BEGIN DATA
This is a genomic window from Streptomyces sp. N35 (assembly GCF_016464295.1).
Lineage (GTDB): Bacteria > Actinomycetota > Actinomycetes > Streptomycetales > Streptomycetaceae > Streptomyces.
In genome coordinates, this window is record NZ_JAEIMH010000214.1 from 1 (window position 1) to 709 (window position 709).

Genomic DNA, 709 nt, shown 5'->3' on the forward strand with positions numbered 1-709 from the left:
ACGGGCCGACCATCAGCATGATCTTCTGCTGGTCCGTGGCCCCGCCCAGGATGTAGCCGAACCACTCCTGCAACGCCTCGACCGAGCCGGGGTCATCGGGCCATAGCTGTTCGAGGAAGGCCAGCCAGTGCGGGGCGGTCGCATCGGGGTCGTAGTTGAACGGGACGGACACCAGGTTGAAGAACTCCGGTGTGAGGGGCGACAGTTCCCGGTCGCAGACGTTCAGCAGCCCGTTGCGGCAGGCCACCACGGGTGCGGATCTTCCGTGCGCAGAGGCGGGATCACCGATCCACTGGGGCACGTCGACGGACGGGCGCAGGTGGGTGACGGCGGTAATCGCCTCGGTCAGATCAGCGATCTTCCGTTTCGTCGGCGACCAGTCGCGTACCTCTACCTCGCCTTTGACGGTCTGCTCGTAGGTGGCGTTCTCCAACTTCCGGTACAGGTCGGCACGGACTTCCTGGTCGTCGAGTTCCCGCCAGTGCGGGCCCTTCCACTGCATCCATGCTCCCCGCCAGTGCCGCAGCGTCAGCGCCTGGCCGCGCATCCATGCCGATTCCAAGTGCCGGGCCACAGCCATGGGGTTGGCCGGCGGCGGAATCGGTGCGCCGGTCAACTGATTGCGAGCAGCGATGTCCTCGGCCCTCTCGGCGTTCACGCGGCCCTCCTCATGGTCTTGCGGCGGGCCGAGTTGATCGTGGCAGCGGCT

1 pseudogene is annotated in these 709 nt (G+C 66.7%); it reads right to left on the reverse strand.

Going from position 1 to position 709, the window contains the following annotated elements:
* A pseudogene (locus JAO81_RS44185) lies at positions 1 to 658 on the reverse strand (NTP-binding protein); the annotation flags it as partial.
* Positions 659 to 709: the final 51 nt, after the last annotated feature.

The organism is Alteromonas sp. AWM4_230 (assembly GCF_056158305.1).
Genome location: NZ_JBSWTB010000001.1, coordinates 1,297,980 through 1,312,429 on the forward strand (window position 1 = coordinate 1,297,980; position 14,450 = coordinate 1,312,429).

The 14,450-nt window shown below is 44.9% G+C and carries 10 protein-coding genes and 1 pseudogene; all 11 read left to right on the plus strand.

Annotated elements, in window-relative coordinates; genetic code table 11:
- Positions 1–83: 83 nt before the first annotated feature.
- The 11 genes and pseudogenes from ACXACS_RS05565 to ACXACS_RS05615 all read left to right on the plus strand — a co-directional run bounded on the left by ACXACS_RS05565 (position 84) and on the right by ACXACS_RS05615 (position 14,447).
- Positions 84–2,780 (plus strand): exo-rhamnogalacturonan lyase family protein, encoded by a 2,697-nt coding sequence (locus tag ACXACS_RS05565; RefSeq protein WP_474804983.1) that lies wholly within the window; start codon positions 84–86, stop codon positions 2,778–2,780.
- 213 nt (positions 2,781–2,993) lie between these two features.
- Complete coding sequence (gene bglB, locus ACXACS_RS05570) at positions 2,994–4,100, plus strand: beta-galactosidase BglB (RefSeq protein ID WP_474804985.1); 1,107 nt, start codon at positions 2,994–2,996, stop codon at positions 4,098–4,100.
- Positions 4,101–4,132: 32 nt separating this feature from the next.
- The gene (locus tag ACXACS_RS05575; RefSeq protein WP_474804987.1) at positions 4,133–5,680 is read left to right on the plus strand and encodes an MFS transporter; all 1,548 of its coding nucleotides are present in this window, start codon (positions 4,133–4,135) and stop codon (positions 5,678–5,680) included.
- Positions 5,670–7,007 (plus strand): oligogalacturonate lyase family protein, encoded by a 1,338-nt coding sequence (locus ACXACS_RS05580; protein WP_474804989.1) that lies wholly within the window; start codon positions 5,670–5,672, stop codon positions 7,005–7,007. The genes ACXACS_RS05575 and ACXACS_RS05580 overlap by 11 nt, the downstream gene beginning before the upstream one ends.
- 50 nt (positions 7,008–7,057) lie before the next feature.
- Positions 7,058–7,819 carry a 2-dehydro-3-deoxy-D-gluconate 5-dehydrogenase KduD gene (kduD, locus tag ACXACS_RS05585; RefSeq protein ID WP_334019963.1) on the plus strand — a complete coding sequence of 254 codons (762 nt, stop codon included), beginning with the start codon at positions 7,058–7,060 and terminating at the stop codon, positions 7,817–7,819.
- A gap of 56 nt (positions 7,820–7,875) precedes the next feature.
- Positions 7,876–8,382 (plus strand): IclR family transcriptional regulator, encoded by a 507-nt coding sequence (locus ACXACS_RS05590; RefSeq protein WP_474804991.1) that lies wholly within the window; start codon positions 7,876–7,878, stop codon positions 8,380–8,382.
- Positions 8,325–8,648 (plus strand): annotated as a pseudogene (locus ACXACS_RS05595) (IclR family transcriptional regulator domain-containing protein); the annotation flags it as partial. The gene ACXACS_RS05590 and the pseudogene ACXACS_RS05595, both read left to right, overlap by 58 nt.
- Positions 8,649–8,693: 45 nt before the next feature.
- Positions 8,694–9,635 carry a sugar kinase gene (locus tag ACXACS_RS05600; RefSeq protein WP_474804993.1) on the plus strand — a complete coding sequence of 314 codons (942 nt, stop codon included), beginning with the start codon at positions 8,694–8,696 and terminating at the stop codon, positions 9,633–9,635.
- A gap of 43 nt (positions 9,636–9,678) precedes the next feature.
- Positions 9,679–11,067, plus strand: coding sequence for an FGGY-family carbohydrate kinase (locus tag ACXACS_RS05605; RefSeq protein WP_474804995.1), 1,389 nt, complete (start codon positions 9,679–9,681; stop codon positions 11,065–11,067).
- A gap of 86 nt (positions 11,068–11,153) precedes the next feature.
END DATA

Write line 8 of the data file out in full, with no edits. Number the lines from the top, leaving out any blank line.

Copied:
* A pseudogene (locus JAO81_RS44185) lies at positions 1 to 658 on the reverse strand (NTP-binding protein); the annotation flags it as partial.